I have been pick-pocketed only once in my extensive traveling life. It was in Los Angeles on Hollywood Boulevard, where the thief managed to undo my backpack, grab my wallet and never even touch the arm of my husband draped around my shoulder. A few years later, near Westminster Abbey in London, two girls "accidentally" bumped into my mother, as well as her large purse, apologizing to us profusely as they walked away with her wallet.
Adam Rapp, the creator of P^Cubed, Pick Pocket Proof Pants, came up with the idea for theft-resistant garments without having ever been pickpocketed himself. He did have a near-miss in 2007 in Xian, China, at the Bell Towers there, where narrow, overcrowded walkways make tourists easy targets for thieves. Had it not been for Mr. Rapp's travel companion warning him of a hand reaching for his bulging back pocket, he would have been another victim of petty crime.
"Losing my wallet would have been a disaster as we were traveling to Cambodia and Vietnam for a further four months," Mr. Rapp said by phone from Taiwan. It took him a few more years of traveling and two years of development to introduce P^Cubed, which has shown up in such popular outdoor stores as Orvis and Paragon, as well as in travel catalogs like Magellan's, in the past year. The trousers are $109.95. (www.clothingarts.com)
Designed, as Mr. Rapp said, to "put security back in the hands of the owners," these hidden zipper and button flap cargo pants have front pockets that can store your smartphone, and rear cut-resistant, expandable double-thick pockets that grow wider to fit a guidebook. Beneath the left rear pocket is another hidden one with a covered zipper for your passport and money.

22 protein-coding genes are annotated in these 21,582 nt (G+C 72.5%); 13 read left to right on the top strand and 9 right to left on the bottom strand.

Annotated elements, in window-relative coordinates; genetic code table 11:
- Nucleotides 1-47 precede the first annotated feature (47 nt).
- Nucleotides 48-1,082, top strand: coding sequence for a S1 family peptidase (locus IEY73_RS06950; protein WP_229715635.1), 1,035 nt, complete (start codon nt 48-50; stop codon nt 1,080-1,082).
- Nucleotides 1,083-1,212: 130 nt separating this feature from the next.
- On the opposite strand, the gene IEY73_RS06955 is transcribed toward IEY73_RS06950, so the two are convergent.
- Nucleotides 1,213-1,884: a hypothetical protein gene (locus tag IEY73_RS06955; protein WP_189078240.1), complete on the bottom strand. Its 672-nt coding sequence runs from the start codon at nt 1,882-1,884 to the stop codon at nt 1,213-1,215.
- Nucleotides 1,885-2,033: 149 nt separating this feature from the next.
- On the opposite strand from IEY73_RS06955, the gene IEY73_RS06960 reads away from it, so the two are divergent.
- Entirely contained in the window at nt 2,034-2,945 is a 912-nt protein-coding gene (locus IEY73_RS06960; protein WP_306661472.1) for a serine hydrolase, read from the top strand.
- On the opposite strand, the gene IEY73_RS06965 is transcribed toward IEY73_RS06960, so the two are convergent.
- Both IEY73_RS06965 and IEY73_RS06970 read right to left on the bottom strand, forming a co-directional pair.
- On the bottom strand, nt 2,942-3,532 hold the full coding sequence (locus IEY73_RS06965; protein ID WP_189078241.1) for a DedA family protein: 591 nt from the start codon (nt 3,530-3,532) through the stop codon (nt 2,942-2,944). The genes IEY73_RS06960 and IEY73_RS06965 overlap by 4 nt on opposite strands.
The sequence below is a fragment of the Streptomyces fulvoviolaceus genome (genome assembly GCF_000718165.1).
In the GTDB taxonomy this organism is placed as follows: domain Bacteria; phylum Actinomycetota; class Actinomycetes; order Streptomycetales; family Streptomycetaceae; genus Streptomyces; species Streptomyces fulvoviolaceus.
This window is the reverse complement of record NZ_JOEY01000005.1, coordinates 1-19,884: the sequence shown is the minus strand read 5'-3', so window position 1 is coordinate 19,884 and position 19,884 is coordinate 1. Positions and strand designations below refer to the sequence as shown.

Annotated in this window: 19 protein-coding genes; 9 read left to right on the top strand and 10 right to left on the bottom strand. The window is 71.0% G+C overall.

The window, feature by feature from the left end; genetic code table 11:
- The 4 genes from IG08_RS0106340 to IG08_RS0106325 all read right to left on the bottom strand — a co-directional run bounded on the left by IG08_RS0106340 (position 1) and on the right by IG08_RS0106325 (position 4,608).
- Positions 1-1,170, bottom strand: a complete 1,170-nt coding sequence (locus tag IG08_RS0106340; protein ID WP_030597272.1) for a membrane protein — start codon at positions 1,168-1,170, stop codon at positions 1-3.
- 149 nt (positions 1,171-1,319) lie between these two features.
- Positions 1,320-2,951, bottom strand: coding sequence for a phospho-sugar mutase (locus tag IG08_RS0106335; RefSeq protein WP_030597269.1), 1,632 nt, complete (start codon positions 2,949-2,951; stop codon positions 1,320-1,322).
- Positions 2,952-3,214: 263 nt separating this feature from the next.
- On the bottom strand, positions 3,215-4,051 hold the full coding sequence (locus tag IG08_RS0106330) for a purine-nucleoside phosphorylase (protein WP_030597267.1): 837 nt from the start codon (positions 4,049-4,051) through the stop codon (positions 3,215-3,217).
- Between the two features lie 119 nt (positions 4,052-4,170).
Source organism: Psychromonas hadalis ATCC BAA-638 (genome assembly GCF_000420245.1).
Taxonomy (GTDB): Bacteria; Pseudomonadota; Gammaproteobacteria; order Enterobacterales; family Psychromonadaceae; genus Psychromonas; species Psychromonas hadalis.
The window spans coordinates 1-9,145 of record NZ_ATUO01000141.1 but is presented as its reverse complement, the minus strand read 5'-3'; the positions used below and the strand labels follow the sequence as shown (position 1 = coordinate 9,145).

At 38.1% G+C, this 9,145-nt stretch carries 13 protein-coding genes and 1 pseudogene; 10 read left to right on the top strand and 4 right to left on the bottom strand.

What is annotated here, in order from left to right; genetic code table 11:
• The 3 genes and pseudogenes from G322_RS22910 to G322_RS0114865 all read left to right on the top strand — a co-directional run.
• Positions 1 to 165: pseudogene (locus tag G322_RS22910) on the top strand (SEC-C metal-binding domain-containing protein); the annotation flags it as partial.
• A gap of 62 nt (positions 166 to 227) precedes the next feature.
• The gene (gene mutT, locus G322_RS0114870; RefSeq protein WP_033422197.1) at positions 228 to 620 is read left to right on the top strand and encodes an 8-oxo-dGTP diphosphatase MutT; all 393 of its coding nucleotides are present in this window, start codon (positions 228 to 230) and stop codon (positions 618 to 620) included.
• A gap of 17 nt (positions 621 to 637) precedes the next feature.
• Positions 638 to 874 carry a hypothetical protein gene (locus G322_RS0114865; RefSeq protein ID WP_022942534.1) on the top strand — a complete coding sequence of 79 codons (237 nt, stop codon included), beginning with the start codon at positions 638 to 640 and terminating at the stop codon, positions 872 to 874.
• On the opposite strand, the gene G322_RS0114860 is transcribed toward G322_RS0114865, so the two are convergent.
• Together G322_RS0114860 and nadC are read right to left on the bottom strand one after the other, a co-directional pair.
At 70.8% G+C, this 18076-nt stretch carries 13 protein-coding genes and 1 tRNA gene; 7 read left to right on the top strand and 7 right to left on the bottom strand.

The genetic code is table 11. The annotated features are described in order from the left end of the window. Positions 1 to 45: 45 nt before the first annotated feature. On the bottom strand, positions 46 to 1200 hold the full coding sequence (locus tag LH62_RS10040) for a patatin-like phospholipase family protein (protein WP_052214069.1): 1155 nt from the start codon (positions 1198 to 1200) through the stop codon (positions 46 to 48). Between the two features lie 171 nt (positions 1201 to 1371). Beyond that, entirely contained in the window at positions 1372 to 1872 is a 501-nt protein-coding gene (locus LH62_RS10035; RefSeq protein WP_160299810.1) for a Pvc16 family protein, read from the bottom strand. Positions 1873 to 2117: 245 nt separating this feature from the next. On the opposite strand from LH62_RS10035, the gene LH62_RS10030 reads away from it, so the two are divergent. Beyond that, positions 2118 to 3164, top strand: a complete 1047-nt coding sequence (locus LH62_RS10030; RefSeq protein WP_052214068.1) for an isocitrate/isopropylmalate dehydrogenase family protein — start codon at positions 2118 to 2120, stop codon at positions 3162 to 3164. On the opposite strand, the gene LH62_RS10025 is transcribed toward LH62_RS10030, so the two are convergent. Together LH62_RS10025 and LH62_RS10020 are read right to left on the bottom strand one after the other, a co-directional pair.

"I think of these pants as urban wear meets outerwear, because they are aesthetically designed but also durable," said Mr. Rapp, who hopes to introduce his first women's line by next spring. "We know women don't want a lot of pockets around the hips," he said, explaining that all his pants (his company makes shorts and even business pants) have the same security as wearing multiple money belts.
Gay MacGregor, a businesswoman who travels at least once a month for work and recreation swears by her City Safe 200 bag ($79.99), made by Pacsafe (www.pacsafe.com), an industry leader in anti-theft and security travel gear. "I bought it before I went on a trip to the Middle East, where I knew I would be shopping in crowded souks," said Ms. MacGregor of the stylish black purse, which has a variety of safety features.
Designed to look contemporary, one would never know the shoulder strap, bottom and side panels, all hide a built-in, lightweight, stainless-steel wire mesh that prevents bag slashers from slicing through and running off with your wallet, camera, or iPad (the purse can fit a 13-inch laptop). Additionally, zippers fasten to clips, making it impossible for even nimble fingers to pull them back, as well as a variety of pockets for storing everything from electronic devices to keys. "I now carry the purse every day just because it is so convenient for finding things, as well as so sturdy," Ms. MacGregor admitted.